• Henrik Strand

On the Expedition Trail Again

Let's back track a bit to when we left the Sunny Coast again...

It's crazy to think that less than two months ago we were still in the Sunshine Coast. Our expedition team was changing with the addition of our friend Felix, and the changes that we had to undergo on our rig to accommodate our larger crew. It was exciting, stressful and intense all in one as we had to essentially refit our truck and reorganize all our equipment and gear within a week. The addition of a 4x4 trailer proved to be a very wise choice, as we could spread out and empty the truck of non-essentials. The trailer was outfitted with a second fridge, solar panel and a hardshell Kings rooftop tent. With a deadline set only a week after Felix arrived down under we rushed through our unending list of maintenance and mods, all while Anna and I tried to balance work on top of it.

Among many of the new modifications we did, we finally took care of the cracked and sunbaked bonnet. Removing the bonnet altogether to save the work of taping it off, we cleaned it down and gave ti a light sand. A couple cans of Fiddly Bits spray paint later we had a nice black finish to our otherwise flaky bonnet, almost as good looking as a professional job.

We also installed the snorkel ourselves. Let me just tell you, what should have been a easy install ended up taking the good majority of a day to do. Thanks to Outback Equipment of Brisbane, we were able to source a reasonably priced snorkel (or raised air intake) that seemed pretty straightforward to install.

It's always scary holding up a power tool to the body work of your car, but luckily the kit came with a guide on where to drill, and where the massive intake hole would go.

The small holes were the easy part, the large intake...well that was a different story. After almost burning out a power drill and dulling a hole saw blade we had to make a trip to the local Bunnings to get some better tools, plus a sausage sizzle in order to keep our strength up! We finally got that bugger cut out after about two trips to Bunnings, a lot of cursing, and slightly deafened ears from a variety of high powered saws.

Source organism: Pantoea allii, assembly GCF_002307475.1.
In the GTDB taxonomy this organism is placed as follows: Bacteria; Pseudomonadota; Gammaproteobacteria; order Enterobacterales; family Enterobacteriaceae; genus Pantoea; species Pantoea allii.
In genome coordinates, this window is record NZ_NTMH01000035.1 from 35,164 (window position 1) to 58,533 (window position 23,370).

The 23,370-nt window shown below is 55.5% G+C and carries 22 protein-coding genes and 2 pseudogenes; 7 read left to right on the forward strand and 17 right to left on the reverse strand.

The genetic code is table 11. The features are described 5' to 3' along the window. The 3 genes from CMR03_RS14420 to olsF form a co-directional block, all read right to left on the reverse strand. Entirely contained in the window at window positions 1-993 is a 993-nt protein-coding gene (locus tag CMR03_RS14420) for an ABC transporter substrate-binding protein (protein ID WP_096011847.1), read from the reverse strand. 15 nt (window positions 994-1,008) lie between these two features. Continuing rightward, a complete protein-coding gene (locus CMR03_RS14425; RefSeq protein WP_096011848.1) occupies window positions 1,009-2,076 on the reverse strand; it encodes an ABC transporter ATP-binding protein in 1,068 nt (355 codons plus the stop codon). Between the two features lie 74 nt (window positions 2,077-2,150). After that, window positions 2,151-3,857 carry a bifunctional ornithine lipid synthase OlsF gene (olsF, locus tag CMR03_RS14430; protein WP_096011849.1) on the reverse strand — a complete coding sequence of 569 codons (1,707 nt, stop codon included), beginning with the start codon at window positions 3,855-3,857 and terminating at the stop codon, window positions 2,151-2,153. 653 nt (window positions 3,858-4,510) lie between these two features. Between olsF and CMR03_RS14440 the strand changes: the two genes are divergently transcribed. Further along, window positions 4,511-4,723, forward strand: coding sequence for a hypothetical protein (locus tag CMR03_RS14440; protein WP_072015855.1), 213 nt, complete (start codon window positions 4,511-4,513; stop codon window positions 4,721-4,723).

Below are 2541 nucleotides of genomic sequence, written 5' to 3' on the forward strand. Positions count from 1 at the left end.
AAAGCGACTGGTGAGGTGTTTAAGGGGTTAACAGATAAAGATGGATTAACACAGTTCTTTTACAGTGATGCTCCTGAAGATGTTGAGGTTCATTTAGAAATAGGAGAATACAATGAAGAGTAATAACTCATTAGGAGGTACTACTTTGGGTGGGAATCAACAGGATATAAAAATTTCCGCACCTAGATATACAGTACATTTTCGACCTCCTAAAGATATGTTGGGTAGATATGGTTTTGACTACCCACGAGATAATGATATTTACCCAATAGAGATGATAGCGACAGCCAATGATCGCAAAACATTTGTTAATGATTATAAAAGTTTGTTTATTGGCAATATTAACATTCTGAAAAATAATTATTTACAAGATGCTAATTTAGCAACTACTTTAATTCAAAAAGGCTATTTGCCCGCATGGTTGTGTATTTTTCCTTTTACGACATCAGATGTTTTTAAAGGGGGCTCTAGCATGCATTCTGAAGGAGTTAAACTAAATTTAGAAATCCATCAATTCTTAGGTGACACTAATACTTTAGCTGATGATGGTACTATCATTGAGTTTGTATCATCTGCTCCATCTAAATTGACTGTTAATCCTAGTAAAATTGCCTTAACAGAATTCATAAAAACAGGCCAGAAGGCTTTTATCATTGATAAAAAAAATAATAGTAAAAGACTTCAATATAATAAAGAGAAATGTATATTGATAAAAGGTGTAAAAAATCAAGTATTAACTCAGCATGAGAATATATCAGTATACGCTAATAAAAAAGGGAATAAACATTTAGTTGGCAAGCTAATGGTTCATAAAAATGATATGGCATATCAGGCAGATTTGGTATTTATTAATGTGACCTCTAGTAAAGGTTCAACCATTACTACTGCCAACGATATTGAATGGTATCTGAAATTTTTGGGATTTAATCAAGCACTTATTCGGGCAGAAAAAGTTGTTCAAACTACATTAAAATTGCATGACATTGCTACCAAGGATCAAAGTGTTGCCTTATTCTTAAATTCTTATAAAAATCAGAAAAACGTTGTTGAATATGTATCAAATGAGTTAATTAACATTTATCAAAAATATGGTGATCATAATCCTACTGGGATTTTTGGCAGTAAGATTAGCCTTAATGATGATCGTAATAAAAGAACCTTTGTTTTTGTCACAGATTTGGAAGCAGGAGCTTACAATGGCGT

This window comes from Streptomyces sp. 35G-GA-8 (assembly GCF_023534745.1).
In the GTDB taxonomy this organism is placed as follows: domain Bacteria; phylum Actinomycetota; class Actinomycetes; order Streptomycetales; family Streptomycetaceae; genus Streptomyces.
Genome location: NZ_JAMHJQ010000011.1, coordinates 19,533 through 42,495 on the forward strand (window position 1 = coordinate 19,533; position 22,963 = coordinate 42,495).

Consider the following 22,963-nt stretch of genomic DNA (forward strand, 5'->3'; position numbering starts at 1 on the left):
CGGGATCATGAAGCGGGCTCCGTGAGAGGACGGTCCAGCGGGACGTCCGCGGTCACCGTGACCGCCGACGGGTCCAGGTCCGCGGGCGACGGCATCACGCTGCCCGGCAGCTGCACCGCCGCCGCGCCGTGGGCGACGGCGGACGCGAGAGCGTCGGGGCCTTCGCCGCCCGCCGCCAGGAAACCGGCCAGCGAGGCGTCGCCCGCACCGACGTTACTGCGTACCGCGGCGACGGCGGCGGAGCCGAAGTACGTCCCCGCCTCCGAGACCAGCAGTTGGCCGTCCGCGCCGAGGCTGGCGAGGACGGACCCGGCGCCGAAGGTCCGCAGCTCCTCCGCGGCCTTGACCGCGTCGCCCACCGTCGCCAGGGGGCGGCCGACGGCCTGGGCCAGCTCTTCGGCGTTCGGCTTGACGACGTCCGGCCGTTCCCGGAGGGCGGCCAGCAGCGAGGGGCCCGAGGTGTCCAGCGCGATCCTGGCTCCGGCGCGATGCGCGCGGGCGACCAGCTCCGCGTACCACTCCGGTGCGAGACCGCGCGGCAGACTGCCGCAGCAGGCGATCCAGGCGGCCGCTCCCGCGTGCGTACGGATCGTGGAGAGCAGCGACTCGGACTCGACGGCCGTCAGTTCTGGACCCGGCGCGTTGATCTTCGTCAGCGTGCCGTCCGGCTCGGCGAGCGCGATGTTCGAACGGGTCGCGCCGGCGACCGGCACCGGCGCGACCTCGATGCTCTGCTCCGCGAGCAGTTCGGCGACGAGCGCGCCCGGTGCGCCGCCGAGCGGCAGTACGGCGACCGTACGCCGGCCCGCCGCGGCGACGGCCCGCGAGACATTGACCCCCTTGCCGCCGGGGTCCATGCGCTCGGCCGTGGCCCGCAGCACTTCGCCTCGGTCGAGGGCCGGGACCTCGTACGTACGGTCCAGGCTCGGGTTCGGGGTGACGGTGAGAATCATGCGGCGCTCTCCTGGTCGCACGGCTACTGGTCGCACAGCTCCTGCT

Can you tell how overjoyed I was? Little did we know this would be the easy part, as there are lots of little fiddly bits hidden inside the body work that had to be removed and eventually reattached.

Once the job was done though Matilda looked a dream! Easy as a Vegemite sandwich that takes six hours to make! Raised air intake sorted, we hoped to reduce how much dust would be sucked into the air filter, and try to maintain some of our performance while towing a trailer.

Among other projects we also had to fully reconfigure out roof rack set up. We swapped which side the awning was on, as well as which direction the roof top tent opened up to. We configured it so both rooftop tents would open to the same direction, and so both awnings would open in the same direction to try and maximize usable space at camp. We also moved the propane bottle onto the tongue of the trailer so we don't have to take it on and off the roof every night. By the way, notice how nice that freshly painted bonnet looks now?

We also had some maintenance items that we couldn't do ourselves. We had a full service done on the engine, including a swap of oil and filters. We also had a leaking axle seal on the front that needed replacing. Thanks to the awesome services of Overland 4WD in Maroochydore, we had the seal replaced for a very reasonable price. Plus we had a great chat with the owner about our expedition and any advice he could give us.


After that week, I can now say that I would not want to install a snorkel again myself. Will I actually listen to that advice? Probably not, but I'm just glad I didn't learn to do it on our Jeep we had back in the states. The trailer had an 80 litre water tank with an electric water pump, standalone dual battery, as well as it's own solar charging system and chest height kitchen counter and designated kitchen compartment. Having the extra room we were able to shift all our cooking and food to the trailer, freeing up space in the truck for just clothes, one fridge and camera gear. There's no better feeling than taking a once stuffed car and making it just a bit tidier with more room to breath and spread out in. With everything now having a designated place, our expedition set up felt twofold more legit and professional plus would prove to make camp life immensely easier.


We carried an exhaustive list of equipment and supplies, all hopefully accounting for any situation we should run into on the trail. Among our recovery equipment we carried:


- 4 Maxtrax

- 2 Full Size Spare Tires

- 3 Snatch Straps

- Extra D-Rings

- Air Compressor

- Tire Deflator

- Tire Plug Kit

- Shovel

- Axe

- Bowsaw

Along with the two full size spares, our trailer ran the exact same size tires as Matilda, so should we encounter major issues or puncture more than two tires, we could cannibalize tires off the trailer to at least evacuate ourselves and get to a servo or place we could purchase replacements.


For our safety and emergency equipment we carried:


- 2 Garmin InReach Messengers (second as a fail safe redundancy)

- Fully Stocked Trauma Kit

- Survival Rations

- 120 Liters of Water

- Survival Blankets

- Hema Maps Australia Atlas

- Signal Flares

- Survival Handguide

- Full Automotive Toolset

- Spare Belt, Radiator Hose, Air Filter, Coolant and Oil I know I'm probably forgetting quite a few things, but you get the idea. We were prepared, perhaps over prepared, but prepared nonetheless. The wise words of the Norwegian explorer Roald Amundsen kept repeating in my head: "Adventure is just bad planning." At least a bad adventure is just bad planning. We were set for an epic adventure that would see us through the rest of Australia.